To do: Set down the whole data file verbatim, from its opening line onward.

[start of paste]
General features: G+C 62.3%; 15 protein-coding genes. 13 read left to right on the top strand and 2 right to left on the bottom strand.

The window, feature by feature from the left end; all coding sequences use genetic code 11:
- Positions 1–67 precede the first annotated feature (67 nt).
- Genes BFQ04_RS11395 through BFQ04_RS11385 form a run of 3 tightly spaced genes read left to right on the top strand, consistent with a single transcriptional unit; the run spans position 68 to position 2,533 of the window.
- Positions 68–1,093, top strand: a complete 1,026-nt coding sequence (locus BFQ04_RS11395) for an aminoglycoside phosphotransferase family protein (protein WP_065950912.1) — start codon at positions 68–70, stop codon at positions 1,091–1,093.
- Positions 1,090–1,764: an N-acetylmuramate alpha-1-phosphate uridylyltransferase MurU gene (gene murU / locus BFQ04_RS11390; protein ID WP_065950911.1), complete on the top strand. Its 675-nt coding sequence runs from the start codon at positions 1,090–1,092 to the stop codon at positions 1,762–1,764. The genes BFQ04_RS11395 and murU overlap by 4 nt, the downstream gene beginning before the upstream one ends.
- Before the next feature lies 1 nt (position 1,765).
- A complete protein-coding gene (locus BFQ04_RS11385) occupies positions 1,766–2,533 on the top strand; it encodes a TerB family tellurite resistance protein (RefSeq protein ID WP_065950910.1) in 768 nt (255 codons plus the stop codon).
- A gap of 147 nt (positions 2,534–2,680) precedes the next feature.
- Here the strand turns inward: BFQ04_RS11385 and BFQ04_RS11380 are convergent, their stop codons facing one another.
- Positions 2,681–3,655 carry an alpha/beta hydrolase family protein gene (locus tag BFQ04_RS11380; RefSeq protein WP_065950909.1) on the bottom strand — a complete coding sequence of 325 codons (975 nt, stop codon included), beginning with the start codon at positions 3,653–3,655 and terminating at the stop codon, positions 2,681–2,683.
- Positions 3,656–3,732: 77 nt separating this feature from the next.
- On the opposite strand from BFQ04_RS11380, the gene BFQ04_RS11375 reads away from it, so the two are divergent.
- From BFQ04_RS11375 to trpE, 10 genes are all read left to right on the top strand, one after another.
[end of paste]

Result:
General features: G+C 62.3%; 15 protein-coding genes. 13 read left to right on the top strand and 2 right to left on the bottom strand.

The window, feature by feature from the left end; all coding sequences use genetic code 11:
- Positions 1–67 precede the first annotated feature (67 nt).
- Genes BFQ04_RS11395 through BFQ04_RS11385 form a run of 3 tightly spaced genes read left to right on the top strand, consistent with a single transcriptional unit; the run spans position 68 to position 2,533 of the window.
- Positions 68–1,093, top strand: a complete 1,026-nt coding sequence (locus BFQ04_RS11395) for an aminoglycoside phosphotransferase family protein (protein WP_065950912.1) — start codon at positions 68–70, stop codon at positions 1,091–1,093.
- Positions 1,090–1,764: an N-acetylmuramate alpha-1-phosphate uridylyltransferase MurU gene (gene murU / locus BFQ04_RS11390; protein ID WP_065950911.1), complete on the top strand. Its 675-nt coding sequence runs from the start codon at positions 1,090–1,092 to the stop codon at positions 1,762–1,764. The genes BFQ04_RS11395 and murU overlap by 4 nt, the downstream gene beginning before the upstream one ends.
- Before the next feature lies 1 nt (position 1,765).
- A complete protein-coding gene (locus BFQ04_RS11385) occupies positions 1,766–2,533 on the top strand; it encodes a TerB family tellurite resistance protein (RefSeq protein ID WP_065950910.1) in 768 nt (255 codons plus the stop codon).
- A gap of 147 nt (positions 2,534–2,680) precedes the next feature.
- Here the strand turns inward: BFQ04_RS11385 and BFQ04_RS11380 are convergent, their stop codons facing one another.
- Positions 2,681–3,655 carry an alpha/beta hydrolase family protein gene (locus tag BFQ04_RS11380; RefSeq protein WP_065950909.1) on the bottom strand — a complete coding sequence of 325 codons (975 nt, stop codon included), beginning with the start codon at positions 3,653–3,655 and terminating at the stop codon, positions 2,681–2,683.
- Positions 3,656–3,732: 77 nt separating this feature from the next.
- On the opposite strand from BFQ04_RS11380, the gene BFQ04_RS11375 reads away from it, so the two are divergent.
- From BFQ04_RS11375 to trpE, 10 genes are all read left to right on the top strand, one after another.